Friday, October 26, 2007

Bush Plans S.C. Visit

Trip to Columbia will raise funds for Graham's re-election bid.

The State reports:

President Bush will come to Columbia next week for a high-roller fundraiser for U.S. Sen. Lindsey Graham as the first-term Republican officially launches his 2008 re-election campaign.

Bush will keynote a minimum $250-a-plate barbecue luncheon Nov. 2 at the posh home of Columbia City Councilman Kirkman Finlay III, who owns a cattle and hay farm off Garners Ferry Road near Fort Jackson.

Neither Graham nor the White House would confirm Bush’s visit, but McClatchy Newspapers obtained the invitation going out to hundreds of GOP stalwarts around the state.

Highlighting Bush as the “featured guest,” the invitation offers several levels of access to the president and Graham.

Guests contributing at least $10,000 per couple will get their photo taken with Bush, while those donating at least $5,000 will be photographed with Graham.

McClatchy Newspapers also obtained an e-mail from Shell Suber, political director of Graham’s campaign, to GOP county chairmen, seeking volunteers to help organize the Bush fund-raiser and enjoy “a terrific opportunity to be part of a (sic) historic event.”

Bush has attended fundraisers in Charleston and Greenville, but his appearance in Columbia will be his first fund-raising visit to the state capital since becoming president in 2001.

Graham, who lives in Seneca, has more than $4 million in his campaign coffers and faces no major opposition from either party to date.

“President Bush is very popular in South Carolina, particularly among Republicans,” Graham said. “If he were to come in support of my campaign, it would be very helpful and I would be honored. I look forward to hopefully having him come to South Carolina and stand by my side.”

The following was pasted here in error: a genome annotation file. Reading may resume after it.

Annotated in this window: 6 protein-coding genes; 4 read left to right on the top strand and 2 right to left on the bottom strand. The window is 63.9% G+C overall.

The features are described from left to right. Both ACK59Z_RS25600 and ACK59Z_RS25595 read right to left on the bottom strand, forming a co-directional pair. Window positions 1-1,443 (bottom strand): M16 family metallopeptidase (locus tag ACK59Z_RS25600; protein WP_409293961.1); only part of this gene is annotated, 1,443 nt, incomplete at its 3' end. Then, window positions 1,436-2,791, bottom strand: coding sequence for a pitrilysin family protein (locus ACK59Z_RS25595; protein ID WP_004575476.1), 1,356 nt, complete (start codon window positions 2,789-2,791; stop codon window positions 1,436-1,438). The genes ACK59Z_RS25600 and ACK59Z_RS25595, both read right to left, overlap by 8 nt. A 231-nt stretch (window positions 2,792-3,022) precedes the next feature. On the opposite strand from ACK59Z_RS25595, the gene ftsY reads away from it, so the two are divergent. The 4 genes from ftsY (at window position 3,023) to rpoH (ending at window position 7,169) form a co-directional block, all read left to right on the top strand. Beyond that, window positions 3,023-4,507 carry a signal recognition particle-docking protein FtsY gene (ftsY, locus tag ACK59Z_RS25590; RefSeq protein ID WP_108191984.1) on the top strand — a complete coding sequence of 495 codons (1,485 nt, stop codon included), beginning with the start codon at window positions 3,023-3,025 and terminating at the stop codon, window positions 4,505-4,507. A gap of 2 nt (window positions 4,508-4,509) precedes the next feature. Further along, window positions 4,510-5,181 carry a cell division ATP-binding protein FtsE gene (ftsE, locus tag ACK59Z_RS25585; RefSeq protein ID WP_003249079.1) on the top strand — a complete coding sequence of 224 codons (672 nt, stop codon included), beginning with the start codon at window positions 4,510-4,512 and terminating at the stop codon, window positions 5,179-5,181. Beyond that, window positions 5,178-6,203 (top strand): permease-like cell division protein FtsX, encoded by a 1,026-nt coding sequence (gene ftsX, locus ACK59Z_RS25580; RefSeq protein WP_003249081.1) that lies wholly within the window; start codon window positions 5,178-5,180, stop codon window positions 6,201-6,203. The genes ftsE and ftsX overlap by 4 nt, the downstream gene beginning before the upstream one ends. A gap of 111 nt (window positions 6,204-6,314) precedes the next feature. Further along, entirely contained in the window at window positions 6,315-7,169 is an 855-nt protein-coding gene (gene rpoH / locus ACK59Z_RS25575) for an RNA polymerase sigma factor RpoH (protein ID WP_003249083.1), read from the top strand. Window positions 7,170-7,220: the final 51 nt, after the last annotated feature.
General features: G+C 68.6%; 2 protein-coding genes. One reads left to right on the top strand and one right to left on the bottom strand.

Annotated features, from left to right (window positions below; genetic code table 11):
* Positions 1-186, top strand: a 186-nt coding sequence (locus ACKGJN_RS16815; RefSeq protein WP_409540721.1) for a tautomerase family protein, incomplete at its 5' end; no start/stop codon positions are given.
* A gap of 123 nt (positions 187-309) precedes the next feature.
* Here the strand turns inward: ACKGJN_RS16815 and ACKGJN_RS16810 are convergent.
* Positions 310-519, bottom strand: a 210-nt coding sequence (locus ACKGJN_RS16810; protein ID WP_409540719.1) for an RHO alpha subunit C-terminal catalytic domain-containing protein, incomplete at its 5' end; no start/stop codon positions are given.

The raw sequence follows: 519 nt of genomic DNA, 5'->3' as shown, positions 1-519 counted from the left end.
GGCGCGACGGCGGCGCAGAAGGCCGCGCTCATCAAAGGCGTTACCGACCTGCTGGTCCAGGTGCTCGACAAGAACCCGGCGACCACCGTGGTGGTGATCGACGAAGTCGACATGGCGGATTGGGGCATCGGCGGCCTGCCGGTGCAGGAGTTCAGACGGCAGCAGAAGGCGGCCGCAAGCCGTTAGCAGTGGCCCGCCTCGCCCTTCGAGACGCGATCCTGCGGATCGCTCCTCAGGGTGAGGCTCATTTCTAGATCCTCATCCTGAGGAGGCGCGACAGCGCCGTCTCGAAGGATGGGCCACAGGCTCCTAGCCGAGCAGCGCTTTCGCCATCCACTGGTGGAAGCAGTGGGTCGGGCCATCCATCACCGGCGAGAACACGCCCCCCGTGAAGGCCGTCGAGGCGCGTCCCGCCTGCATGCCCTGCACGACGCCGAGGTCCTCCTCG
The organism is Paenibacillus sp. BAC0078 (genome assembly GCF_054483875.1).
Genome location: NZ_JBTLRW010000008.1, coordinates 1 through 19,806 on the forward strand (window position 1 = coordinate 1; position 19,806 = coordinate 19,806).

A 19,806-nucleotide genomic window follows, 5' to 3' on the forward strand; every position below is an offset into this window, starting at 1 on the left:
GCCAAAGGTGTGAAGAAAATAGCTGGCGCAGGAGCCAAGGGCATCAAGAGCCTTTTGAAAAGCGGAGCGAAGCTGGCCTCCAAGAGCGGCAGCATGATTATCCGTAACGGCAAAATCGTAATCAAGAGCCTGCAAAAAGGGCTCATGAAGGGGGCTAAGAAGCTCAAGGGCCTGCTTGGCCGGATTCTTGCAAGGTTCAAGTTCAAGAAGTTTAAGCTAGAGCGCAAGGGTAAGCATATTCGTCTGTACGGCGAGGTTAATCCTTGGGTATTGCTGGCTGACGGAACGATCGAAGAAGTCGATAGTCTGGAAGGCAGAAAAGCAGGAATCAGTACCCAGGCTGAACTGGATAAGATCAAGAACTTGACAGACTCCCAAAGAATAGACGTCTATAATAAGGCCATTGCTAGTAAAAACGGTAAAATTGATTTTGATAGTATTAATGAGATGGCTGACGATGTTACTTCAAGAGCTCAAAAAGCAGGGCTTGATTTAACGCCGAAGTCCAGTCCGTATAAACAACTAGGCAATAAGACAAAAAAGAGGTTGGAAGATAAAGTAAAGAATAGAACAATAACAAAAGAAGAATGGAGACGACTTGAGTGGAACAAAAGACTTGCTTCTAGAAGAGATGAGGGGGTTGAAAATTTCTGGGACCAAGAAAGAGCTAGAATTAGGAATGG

Graham said he is not nervous about his re-election prospects in the wake of his high-profile support earlier this year for immigration reforms that enraged many GOP activists in South Carolina and beyond.

“I’m going to be judged by what I’ve done for six years, not on one issue,” Graham said. “I think most people in South Carolina appreciate having a senator who will speak his mind and stand up and be counted on the hard issues.”

Rick Beltran, chairman of the Spartanburg County Republican Party, said anger over Graham’s support for giving illegal immigrants legal status has ebbed in his area.

Graham had an approval rating of 55 percent in a recent poll of likely Spartanburg GOP voters, Beltran said, up from 41 percent in June.

“I’m pretty high on Senator Graham,” Beltran said.

But Beltran’s counterpart in nearby Greenville, Samuel Harms, said he wouldn’t attend the fundraiser next week.

“We’re 10 percent of the Republican vote in South Carolina,” Harms said. “I think it’s important that people believe that the chairman isn’t playing favorites with one candidate over another. We do have a contested election.”

Tim Carnes of Greenville and John Cina of Summerville have announced GOP primary challenges against Graham. Gary McLeod, a perennial candidate for the 6th Congressional District, also has expressed interest. Neither Carnes nor Cina has held elective office nor raised significant campaign funds.

Joe Erwin, former chairman of the South Carolina Democratic Party, said Wednesday he wouldn’t run against Graham. No other Democrat has stepped forward.

The Greenville County GOP executive committee passed a “resolution of censure” of Graham in August because of his support for immigration reforms.

Harms said the censure measure has led Graham to support stiffer immigration measures, such as his legislation the Senate recently passed, which provides $3 billion to fortify the U.S.-Mexico border.

“The Greenville County Republican Party probably had a significant influence on Lindsey Graham changing course,” Harms said. “America is a better place because of what we did.”